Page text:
This Website use Cookies OK

Read more Sports News

What’s the key to success at the PGA Championship at Bethpage this week? ‘It’s all about driving’


There isn’t a grander stage — or a louder audience — in golf than the Black Course at Bethpage Black, all decked out and ready for another major, this time the PGA Championship in its new May slot.

Sub-plots abound this week. If Tiger Woods follows up his epic Masters win with another here, he’ll move within two majors of Jack Nicklaus’ record 18. If defending PGA champion and two-time defending U.S. Open champ Brooks Koepka wins, he’ll be the first player to be a current two-time defending champion in two of the four majors at the same time. And if Jordan Spieth can shake out of his slump and win, he’ll complete the career Grand Slam.

But if you look beyond that, it’s the golf course — big, relentless and unforgiving — that will determine who hoists the Wanamaker Trophy Sunday. It takes a beast to tame the beast. The champion requires a big game and a big heart. Big is the optimal word.

“This is not only a big golf course, but this is going to be a long week the way the golf course is set up and potentially could play,” said Woods, who overpowered soggy fairways to win the 2002 U.S. Open here. “This could be a hell of a championship.”

Playing at more than 7,000 yards, you'd better hit it long and straight to have a shot on the Bethpage Black course this week. (Stuart Franklin/Getty)

Everyone agrees that driver is the most important club in the bag this week and not just because the Black is playing at 7,459 yards. Wet, thick rough, can strangle errant shots and force players to chop it out to the fairway.

The long hitters are drooling, beginning with Koepka and Dustin Johnson.

“It’s all about driving,” said Johnson, currently ranked No. 1 in the world. “The fairways are generous in some spots. Some holes are narrow. But you’ve got to hit the fairways here. The rough is pretty penal. It’s not super deep, but it’s just really thick, and you’ve just got to drive it straight.”

“This golf course is already long,” Koepka said. “But being wet, it’ll be interesting to see. It makes the fairways a little bit wider, which I think could be in our benefit or especially the longer hitters because we can get it a little bit further down there. And usually the longer hitters aren’t as accurate, so (it will) open up those fairways for us and these greens will be quite receptive.”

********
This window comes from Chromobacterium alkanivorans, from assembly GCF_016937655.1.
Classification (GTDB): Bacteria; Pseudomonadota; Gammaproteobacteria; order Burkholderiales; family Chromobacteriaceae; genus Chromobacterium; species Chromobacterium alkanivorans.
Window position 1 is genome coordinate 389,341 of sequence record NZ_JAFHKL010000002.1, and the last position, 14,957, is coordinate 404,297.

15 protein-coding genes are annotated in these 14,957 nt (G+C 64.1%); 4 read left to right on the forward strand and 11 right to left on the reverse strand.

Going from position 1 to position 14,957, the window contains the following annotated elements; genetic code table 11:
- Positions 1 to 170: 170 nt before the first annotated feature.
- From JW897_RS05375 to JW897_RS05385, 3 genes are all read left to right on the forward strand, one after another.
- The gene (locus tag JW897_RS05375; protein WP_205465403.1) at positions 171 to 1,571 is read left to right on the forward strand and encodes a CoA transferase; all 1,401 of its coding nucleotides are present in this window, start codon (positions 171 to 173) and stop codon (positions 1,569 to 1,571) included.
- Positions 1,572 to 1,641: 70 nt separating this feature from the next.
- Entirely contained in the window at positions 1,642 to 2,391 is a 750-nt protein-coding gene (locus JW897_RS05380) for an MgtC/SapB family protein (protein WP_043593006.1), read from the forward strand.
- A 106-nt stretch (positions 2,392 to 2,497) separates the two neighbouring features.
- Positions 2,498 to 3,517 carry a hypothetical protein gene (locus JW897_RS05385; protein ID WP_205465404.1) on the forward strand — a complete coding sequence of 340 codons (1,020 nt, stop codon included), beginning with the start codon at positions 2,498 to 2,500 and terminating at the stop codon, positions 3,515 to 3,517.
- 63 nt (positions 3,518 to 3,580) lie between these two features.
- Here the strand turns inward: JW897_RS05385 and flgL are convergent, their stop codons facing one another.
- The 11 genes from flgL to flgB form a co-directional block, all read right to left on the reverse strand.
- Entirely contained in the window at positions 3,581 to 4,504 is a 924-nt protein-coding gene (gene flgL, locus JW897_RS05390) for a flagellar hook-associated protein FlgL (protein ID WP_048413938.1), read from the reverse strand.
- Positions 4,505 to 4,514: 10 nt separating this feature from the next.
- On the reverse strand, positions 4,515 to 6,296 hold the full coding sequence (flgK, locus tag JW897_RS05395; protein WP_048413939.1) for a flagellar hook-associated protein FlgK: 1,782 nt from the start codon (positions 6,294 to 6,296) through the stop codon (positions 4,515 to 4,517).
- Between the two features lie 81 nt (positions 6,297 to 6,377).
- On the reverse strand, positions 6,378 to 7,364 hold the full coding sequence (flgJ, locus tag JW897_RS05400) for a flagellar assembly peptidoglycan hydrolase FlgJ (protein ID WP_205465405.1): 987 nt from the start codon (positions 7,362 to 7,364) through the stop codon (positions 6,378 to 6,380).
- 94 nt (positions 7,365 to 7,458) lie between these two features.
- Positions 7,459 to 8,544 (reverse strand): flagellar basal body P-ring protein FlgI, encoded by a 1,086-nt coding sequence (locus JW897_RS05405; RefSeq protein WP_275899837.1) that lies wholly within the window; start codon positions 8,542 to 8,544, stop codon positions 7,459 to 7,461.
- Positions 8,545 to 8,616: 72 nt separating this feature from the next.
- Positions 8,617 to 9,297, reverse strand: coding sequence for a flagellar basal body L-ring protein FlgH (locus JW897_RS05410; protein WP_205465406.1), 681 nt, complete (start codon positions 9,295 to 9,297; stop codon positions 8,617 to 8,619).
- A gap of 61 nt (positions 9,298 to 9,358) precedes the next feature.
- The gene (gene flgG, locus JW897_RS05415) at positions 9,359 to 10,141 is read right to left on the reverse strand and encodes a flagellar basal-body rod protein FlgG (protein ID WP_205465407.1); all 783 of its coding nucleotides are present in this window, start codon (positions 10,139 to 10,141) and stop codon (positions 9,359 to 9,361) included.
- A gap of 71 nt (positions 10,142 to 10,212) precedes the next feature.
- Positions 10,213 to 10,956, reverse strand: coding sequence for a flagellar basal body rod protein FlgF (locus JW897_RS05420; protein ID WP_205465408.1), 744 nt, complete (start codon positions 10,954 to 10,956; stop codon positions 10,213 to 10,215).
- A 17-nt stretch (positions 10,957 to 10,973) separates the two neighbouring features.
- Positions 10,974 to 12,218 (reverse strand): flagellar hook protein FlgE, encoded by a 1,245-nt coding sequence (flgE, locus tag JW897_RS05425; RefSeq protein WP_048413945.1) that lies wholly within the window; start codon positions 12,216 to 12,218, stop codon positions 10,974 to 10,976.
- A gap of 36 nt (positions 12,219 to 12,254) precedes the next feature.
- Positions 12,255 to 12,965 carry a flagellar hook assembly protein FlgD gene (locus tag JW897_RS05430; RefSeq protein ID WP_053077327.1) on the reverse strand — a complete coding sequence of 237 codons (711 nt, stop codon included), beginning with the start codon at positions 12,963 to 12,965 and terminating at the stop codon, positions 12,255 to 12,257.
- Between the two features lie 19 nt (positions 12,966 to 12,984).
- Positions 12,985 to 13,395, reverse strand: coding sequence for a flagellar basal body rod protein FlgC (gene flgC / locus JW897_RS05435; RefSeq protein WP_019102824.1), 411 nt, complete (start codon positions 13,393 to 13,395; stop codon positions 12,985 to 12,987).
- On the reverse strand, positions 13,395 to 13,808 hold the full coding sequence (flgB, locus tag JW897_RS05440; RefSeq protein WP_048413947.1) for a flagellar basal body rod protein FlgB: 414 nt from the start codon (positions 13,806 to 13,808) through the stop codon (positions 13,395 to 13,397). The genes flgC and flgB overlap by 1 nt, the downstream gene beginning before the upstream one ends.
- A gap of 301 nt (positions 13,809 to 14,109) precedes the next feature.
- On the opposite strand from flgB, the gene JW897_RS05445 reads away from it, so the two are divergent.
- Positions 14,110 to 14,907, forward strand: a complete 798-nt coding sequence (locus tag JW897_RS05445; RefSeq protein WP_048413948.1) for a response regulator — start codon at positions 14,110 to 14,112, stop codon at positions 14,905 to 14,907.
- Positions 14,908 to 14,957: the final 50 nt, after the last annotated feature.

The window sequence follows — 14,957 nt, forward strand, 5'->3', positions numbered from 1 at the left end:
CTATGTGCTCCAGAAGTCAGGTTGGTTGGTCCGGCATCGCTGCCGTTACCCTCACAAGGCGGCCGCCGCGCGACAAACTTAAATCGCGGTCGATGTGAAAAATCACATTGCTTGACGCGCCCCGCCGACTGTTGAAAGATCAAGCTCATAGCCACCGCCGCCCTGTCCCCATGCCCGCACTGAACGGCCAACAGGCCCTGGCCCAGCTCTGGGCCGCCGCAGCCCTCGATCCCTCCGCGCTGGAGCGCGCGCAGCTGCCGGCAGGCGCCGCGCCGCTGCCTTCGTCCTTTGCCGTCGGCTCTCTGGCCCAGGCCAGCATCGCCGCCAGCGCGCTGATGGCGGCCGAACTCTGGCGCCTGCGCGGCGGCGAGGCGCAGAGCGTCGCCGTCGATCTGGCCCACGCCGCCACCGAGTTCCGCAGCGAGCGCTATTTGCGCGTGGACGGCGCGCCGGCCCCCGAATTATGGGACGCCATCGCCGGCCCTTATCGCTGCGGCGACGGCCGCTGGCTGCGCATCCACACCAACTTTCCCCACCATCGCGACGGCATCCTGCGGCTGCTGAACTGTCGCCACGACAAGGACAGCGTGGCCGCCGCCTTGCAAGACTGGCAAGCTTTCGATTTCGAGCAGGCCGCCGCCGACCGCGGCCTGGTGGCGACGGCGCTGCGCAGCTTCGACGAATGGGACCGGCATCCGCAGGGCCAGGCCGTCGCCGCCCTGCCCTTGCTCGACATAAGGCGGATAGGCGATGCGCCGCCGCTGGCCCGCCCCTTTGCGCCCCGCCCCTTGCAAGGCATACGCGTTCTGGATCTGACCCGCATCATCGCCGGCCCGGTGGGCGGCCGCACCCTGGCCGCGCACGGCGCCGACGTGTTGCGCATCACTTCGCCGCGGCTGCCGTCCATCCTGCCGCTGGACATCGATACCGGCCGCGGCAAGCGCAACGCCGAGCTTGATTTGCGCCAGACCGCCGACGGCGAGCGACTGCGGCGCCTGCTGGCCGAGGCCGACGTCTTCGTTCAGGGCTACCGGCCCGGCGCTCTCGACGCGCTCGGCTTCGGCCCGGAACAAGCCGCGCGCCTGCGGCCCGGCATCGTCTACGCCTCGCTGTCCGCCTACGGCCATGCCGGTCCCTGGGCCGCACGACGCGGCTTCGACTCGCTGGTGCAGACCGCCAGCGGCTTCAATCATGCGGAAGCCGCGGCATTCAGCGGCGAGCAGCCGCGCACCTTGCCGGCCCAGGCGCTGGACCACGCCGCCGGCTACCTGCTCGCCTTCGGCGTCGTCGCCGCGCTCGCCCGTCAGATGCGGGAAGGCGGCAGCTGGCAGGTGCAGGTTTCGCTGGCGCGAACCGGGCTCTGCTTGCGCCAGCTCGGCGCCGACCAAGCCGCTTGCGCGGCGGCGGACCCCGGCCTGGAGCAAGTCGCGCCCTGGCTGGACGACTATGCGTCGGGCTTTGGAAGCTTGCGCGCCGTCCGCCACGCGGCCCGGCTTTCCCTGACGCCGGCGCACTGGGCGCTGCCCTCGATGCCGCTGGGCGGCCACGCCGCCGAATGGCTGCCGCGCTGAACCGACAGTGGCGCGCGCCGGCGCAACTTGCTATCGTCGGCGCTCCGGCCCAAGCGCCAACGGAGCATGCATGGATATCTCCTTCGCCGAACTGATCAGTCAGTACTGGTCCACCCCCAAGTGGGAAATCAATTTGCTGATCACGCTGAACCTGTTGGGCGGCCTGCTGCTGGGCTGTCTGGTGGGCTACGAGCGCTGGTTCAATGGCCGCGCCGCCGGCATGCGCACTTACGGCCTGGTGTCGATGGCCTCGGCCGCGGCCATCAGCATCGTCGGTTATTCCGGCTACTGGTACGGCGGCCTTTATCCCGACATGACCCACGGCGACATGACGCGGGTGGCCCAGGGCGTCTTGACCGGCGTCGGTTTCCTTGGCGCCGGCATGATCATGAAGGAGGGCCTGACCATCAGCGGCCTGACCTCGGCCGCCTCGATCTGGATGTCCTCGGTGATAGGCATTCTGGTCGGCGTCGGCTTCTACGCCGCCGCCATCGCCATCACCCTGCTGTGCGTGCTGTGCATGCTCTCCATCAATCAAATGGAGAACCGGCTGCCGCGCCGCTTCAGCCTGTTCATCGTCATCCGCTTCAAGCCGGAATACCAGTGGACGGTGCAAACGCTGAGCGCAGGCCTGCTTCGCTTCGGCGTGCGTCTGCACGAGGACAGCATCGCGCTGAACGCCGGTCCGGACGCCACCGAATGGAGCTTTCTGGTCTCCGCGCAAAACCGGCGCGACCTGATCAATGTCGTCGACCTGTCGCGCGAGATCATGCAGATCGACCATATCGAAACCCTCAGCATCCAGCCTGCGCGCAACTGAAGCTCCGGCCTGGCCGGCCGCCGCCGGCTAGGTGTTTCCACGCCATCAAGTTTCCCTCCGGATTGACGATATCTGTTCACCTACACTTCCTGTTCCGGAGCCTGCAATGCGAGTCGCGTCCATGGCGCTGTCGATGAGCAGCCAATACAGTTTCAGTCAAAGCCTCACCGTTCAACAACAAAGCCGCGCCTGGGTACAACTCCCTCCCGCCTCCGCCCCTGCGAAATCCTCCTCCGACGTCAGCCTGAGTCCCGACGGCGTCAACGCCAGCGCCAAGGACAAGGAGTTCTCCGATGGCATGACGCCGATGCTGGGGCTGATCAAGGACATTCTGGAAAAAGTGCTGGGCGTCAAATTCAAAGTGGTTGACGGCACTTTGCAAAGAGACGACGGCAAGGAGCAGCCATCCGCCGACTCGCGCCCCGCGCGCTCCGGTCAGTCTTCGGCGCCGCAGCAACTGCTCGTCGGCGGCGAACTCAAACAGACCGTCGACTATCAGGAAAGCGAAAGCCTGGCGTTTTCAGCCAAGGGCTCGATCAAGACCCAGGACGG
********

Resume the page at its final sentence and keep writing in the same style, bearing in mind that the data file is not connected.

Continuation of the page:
Brooks Koepka knows the long hitters have an advantage this week.
Brooks Koepka knows the long hitters have an advantage this week. (Mike Ehrmann/Getty)

Koepka has been boasting of a new “fairway finder” shot off the tee, a low cut that still has him blowing past his playing partners for the most part.

Woods, who is no longer among the biggest hitters (he’s 109th in driving distance on the PGA Tour), knows he’ll have to be better with the big dog than he was at Augusta National.

“In order to win this one, driving is going to be at the forefront,” he said. “With the rough as lush as it is, it has grown up a little bit. I don’t know how much they’re going to cut it down or top it off, but it won’t be much.”

“Fairways are plenty wide because it’s wet,” he added. “You’ve got to hit it not only straight but you’ve got to hit it far. The majority of the greens are elevated so as the week goes on and the greens dry out, trying to get enough spin, hitting the ball up to elevation with the greens firming up ... you have to be in the fairway to do that.”

If you don’t, Johnson noted, you’d better be proficient with the wedge and around the greens.

“The short game is going to be very important around here, especially out of this deep rough and the bunkers,” he said. “If you do drive it in the rough, you’re going to have to lay up. The wedge game is going to be a big factor I feel like.”

As for putting, the greens are in perfect shape and fast. They are the easiest part about the Black. Birdies can be made. Getting there, of course, will be the hard part.

“They’re not extremely diabolical,” observed Spieth, who has been known to get on a roll with his putter. “A couple are tricky, but for the most part they’re just gentle slopes, and they’re so pure that somebody can really get hot with a putter this week.”

“But,” Spieth added, “if you’re not hitting fairways, that’s getting really hot making par putts.”

In the end, Bethpage Black — and its galleries — will have their say.